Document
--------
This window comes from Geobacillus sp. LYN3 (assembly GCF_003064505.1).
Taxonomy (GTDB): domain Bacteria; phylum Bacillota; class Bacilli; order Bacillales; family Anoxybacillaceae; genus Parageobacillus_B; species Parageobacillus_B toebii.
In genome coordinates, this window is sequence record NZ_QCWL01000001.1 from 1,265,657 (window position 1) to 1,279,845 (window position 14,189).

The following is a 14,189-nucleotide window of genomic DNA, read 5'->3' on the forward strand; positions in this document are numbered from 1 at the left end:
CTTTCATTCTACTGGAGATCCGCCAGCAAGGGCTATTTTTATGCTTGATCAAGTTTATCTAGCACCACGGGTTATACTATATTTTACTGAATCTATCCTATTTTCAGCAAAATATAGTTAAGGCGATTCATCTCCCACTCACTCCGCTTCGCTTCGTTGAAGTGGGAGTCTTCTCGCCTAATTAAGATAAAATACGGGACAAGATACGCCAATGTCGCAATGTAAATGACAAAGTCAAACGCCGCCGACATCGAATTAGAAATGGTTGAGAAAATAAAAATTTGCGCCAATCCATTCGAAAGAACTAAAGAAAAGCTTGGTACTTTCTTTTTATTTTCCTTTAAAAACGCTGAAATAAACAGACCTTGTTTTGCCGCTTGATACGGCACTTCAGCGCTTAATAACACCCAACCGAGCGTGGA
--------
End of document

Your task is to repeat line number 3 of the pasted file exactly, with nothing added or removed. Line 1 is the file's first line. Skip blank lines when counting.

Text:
In genome coordinates, this window is sequence record NZ_QCWL01000001.1 from 1,265,657 (window position 1) to 1,279,845 (window position 14,189).